• Open Flash and from the File menu, choose Import; navigate to your .png file and import it into Flash.
  • Click on the image to select it – a grey border appears around it.
  • In the Insert menu, choose "Convert to symbol" – the border will change to a thin blue line.
  • Then resize it (Modify > Transform), remembering that avatars and props will increase in size by about 2-3 times when uploaded into UpStage. Around 100 pixels is a good size to begin with if you don’t know what size you want.
  • Once you have reduced it to the required size, adjust the document size to match.
  • From the File menu, choose Export Image. Put the jpeg quality up to 100% and save the .swf file.

Animated Avatars and Props

UpStage supports both animated sequences and Flash movie clips. When you put sequenced (frame-by-frame, or motion or shape tweened) animation onto the stage it will appear static with the image in the first frame (/a 1). To change to other frames of the animation, type /a 2, /a 3, etc. To make the avatar animate, type /a 0.

If you have saved your .swf as a movie clip animation it does not need any commands, it will automatically loop and can be used on stage either as a continuously looping animation or as a series of still avatars that are swapped using the /a command, as above.

Props and backdrops can also be animated using Flash. But bear in mind that Flash animations can end up as larger files, which will increase the time it takes to load your stage.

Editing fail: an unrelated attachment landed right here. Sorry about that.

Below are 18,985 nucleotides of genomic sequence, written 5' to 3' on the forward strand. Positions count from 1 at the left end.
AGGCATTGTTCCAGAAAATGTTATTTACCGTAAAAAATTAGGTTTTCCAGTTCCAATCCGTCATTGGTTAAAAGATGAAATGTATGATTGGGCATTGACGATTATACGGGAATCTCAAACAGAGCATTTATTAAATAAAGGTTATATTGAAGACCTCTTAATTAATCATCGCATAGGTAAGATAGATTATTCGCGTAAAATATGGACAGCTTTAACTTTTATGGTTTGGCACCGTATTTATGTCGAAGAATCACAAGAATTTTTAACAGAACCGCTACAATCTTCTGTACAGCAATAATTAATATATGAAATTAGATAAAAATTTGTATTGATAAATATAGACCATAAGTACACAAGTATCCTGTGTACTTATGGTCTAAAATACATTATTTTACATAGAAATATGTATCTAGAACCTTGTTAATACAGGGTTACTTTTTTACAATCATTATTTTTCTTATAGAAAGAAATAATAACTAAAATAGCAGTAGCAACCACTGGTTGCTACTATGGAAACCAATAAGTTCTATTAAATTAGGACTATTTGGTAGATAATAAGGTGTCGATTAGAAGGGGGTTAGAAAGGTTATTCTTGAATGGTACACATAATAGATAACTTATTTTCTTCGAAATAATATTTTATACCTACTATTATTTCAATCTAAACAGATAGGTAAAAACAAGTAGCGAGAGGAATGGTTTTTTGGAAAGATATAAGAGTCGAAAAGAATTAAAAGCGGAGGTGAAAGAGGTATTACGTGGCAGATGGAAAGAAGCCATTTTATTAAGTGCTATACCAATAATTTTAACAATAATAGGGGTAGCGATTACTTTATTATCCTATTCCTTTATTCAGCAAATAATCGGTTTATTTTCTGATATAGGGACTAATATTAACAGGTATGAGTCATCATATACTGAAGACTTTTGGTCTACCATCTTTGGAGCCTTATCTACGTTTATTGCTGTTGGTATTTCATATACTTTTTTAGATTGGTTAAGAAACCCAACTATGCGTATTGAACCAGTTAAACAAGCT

To create an animated sequence, follow these steps:

  • First create a series of .png files (as above) and give them numbered filenames.
  • Open Flash and from the File menu, choose Import and navigate to the first .png file; Flash will ask if you want to import the series, say yes. This will create a frame for each image.
  • Going to each frame in turn, click on the image to select it (a border appears around it), in the Insert menu, choose "Convert to symbol" (the border will change to a thin blue line) then resize (Modify > Transform), remembering that avatars and props will increase in size by about 2-3 times when uploaded into UpStage.
  • Once the images are all reduced to the required size, adjust the document size to match; if your images are not all exactly the same size make sure you have made the document size as big as the largest image.
  • From the first frame, and with the image selected (the blue line should appear around it), go to the Insert menu and select “Create motion tween”.
  • To check that the tweening has happened, go to the Control menu and hit play – your sequence of images should play.
  • From the File menu, choose Export Movie; put the jpeg quality up to 100% and save the file.

Sounds can be embedded into Flash movie clips, but it takes a bit of trickery to be able to control the sound.

When using Flash to create animated avatars and props, be sure to check the the frame rate and whether it is set up to loop.  If the frame rate is, for example, 24 fps and it is set to loop, the image will reload 24 times a second, regardless whether anything else is changing on the screen. Making your still flash pictures run at, for example, 1 fps and/or switching off looping will ease the load on everyone’s browser. Very slow animation, for example tweened over 40 or so frames and looping, will cause the least strain and can create some very effective movement.